We were cruising along and all of a sudden a car was trying to enter the road and we just ran straight into the car. Right before it happened I saw the car and felt the moto try to break, but I knew in my gut that something bad was just about to happen. Right when the moto hit the driver door of the car, both the moto driver and I fell off the moto and went in front of the car. Luckily I was wearing my Peace Corps provided helmet, so my head was ok. But when I got up I was disoriented I burned my fingers on the motorcycle. I was so shocked and amazed at what just happened, even when you see accidents, you think this can never happen to me ( I guess I am still young enough to think I am invincible). So I was standing in the road and literally 50 Cameroonians young and old started yelling at the moto driver and the driver from the car. I was in such shock I was just standing there and finally people noticed me and told me to sit down, but I was shaking so hard and couldn’t move. I tried to call my friend Sam, in the Southwest, to let her know what had happened, but unfortunately I ran out of phone credit. She called me back and I let her know what happened. This was all happening while the mob was still in the road yelling at everyone about everything.
After talking to Sam, I calmed down a bit and let Justine know that I got into an accident. Luckily for me, her moto was stopped because of the rain and her driver knew my driver and offered to take her back to me and then go back to my village. Unfortunately it was raining so hard and for a long time that I just had to wait at the bar. (Oh yeah the accident happened right outside a bar!)  
When she finally showed up about 2 hours after the accident, I wasn’t really thrilled with the idea of getting back on another moto especially as it was still raining and it was pitch black. No matter how “dark” it gets in America, here in Cameroon, there is almost zero light pollution so at night it is DARK and you can’t see anything! Also at night is when all the trucks are on the road, so the thought of a 40 minute moto ride in the dark, in the rain, surrounded by giant trucks, was almost the last thing I wanted to do right after I was just thrown off of a moto. Thankfully Justine let me sit in the middle, which is the “safest” place because you are just wedged in between two people. Unfortunately with every bump in the road just aggravated all the bumps and bruises I got from the accident, sitting down wasn’t so much fun, and it still hurts a little. And every time we passed a truck I was praying that we wouldn’t have another accident. Luckily we made it to my village an hour later, safe, but COVERED in mud. (I have pictures that I’ll put up later).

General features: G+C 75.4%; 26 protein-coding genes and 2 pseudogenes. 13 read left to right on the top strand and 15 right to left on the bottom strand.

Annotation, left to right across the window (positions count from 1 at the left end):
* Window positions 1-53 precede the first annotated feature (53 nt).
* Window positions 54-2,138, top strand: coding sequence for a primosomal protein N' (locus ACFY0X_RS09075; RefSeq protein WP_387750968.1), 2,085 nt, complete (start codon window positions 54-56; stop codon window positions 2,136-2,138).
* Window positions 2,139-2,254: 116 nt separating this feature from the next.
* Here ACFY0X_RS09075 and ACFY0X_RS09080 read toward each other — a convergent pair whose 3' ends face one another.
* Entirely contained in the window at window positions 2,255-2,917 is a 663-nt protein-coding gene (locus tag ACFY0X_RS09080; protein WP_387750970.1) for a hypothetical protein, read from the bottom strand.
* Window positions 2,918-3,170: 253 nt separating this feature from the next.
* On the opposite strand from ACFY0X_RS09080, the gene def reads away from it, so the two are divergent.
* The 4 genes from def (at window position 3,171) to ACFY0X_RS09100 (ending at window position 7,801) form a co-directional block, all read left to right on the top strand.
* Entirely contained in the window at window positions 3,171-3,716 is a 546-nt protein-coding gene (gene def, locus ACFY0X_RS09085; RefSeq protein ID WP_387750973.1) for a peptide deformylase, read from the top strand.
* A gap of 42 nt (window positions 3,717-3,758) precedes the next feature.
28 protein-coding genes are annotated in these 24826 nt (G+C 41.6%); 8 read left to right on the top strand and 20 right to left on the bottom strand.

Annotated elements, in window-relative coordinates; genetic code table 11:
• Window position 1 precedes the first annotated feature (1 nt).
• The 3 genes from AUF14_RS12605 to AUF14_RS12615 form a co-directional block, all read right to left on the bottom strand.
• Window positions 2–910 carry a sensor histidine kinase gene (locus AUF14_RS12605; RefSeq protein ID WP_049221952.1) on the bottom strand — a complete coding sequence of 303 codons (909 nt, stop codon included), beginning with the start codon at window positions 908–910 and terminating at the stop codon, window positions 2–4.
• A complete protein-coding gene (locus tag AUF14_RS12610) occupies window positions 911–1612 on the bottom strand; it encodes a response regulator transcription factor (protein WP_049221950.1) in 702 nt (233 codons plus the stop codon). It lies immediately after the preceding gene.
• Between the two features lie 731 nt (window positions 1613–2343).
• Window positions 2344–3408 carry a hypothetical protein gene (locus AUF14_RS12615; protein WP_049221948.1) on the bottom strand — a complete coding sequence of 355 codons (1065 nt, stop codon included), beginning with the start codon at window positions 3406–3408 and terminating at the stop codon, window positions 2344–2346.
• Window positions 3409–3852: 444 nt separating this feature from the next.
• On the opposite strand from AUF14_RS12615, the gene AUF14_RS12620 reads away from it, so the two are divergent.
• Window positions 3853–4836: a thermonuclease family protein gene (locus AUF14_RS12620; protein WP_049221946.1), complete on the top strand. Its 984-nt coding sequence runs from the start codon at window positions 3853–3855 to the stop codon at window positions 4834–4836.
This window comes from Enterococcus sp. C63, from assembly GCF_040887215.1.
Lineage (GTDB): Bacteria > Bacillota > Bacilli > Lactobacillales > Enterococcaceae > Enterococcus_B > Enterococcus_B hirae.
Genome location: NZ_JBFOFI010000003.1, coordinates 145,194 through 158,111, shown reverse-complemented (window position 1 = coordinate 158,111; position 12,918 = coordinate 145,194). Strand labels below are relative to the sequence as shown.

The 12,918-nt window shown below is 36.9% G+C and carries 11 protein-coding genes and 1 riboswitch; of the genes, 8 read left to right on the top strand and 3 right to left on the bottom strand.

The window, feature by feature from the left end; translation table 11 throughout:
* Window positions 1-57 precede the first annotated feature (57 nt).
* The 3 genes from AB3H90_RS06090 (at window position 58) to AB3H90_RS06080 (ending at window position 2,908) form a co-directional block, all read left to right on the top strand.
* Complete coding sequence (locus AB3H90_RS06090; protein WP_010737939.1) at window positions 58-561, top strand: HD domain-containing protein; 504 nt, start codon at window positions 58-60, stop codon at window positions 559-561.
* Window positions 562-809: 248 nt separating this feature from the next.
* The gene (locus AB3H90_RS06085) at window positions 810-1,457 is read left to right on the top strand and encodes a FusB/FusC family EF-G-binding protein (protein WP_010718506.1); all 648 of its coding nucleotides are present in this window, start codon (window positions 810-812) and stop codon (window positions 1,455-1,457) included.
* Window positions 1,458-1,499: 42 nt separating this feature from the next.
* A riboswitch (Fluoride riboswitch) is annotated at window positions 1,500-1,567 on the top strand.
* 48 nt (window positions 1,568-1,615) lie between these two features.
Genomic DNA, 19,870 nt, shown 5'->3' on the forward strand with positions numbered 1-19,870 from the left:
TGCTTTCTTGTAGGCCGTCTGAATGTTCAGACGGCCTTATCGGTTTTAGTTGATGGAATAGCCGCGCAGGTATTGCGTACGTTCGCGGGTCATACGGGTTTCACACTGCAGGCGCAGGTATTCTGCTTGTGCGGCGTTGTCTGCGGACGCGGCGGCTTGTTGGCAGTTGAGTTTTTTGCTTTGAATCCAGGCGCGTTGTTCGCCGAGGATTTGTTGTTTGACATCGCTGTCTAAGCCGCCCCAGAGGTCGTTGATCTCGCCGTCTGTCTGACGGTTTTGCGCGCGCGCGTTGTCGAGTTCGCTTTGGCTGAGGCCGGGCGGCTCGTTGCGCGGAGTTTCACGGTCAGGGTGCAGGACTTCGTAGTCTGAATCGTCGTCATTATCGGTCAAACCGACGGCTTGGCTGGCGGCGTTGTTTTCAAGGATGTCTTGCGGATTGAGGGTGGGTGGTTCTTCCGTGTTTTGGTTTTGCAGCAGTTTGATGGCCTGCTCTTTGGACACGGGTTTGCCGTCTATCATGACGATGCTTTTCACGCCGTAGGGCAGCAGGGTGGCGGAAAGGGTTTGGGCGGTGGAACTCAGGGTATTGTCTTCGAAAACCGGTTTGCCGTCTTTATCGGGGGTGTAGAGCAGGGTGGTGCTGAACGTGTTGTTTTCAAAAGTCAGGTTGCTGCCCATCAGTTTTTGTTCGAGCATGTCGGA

I am eternally grateful that I am OK, I realize that that accident could have been a lot worse. The only causalities were the motorcycle (the handles bars were no longer attached and the wheel was bent beyond recognition) and my computer (the screen shattered and now it is ungodly slow, but at least it works just a little bit…). I also really appreciate that everyone gossips in the Peace Corps and at the end of the weekend, many of my friends from Training had heard about the accident and called or texted me to make sure I was ok. This made me feel a lot better!